I work in art and I work in science - generally about the ways interactions shape species, often about the interactions between humans and other-than-humans.
My scientific work looks at the role of epigenetics and transposable elements on the rapid evolution of insect pests, whose evolution is largely driven by human activity (farming, spraying insecticides, changing the climate). Insecticide resistance is a prime example of rapid evolutionary change brought on by humans - and provides us with an ideal “natural” experiment to examine. I integrate data science, bioinformatics, and a variety of genomic and statistical tools to answer questions about how insects evolve.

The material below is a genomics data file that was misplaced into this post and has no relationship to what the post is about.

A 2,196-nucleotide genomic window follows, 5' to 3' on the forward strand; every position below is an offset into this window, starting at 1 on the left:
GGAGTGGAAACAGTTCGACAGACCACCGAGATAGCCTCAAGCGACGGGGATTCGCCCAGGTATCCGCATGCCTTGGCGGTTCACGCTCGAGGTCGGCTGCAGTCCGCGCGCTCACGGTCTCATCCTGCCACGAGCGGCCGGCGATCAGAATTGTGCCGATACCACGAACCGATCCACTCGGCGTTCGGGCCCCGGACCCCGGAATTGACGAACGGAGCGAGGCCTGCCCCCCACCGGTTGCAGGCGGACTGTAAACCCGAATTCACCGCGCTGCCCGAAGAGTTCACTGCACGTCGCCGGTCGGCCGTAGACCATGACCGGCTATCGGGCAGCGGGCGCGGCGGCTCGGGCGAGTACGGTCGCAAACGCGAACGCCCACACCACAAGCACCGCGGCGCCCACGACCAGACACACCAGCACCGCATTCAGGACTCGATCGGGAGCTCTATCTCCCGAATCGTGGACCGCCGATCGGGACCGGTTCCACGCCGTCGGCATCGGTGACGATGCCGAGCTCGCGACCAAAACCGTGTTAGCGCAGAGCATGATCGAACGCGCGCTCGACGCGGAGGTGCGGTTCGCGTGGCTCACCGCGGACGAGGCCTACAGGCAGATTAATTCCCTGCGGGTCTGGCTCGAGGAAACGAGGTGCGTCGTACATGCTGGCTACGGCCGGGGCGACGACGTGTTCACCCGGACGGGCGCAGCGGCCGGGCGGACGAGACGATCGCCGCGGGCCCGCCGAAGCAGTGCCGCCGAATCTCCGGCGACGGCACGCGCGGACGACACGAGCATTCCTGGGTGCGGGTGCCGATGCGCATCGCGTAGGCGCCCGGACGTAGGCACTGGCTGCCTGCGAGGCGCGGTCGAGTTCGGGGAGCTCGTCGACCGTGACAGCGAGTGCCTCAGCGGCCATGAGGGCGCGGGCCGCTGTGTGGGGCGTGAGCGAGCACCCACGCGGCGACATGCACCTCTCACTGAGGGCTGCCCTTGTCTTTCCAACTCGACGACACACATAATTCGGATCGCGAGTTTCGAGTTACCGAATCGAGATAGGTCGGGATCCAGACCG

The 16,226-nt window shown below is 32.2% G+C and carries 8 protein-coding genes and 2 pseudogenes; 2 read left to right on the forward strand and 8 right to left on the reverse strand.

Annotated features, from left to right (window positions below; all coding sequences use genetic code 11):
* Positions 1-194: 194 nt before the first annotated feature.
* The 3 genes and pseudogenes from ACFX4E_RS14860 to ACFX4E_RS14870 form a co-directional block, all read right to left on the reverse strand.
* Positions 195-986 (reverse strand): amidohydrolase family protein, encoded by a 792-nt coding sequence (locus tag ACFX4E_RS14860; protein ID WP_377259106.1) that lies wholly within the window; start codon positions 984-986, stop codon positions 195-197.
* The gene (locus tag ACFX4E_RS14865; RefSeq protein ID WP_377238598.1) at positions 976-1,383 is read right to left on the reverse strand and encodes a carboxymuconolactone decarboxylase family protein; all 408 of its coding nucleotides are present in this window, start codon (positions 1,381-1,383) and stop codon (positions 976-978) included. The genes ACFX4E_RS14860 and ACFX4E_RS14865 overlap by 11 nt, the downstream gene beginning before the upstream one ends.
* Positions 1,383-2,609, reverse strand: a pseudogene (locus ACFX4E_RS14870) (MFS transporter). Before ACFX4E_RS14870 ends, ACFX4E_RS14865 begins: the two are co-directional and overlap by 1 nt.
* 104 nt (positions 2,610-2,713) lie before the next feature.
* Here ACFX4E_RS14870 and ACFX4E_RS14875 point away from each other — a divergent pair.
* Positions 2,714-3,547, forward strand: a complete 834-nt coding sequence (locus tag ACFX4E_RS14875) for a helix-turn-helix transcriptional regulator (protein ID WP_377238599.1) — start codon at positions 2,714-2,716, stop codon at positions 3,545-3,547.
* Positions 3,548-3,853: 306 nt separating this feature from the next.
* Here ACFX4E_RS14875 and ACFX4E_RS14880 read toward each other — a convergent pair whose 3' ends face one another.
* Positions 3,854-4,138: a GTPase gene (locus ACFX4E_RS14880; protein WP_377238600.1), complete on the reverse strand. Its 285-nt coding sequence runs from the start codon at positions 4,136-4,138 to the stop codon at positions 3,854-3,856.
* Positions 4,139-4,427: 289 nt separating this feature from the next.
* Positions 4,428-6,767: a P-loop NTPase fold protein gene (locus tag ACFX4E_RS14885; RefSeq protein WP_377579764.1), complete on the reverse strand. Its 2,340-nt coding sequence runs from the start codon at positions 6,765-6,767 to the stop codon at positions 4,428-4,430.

My art explores the interactions between humans and other-than-humans, by highlighting the commonalities of form shared by ships and whales, by wondering about the ways we shape each other; through domestication, eating each other, and changing each others experience of the world, increasingly through extinction. Some of my recent projects focus on the entanglements between whales and humans, and the ways in which how we experience the lives of others through art may shape our attitudes and behaviors. I also think about how art can be framed as a conversation between artist and material, especially work that uses the bodies of others as medium: wood, paper, cloth, bone, and glue.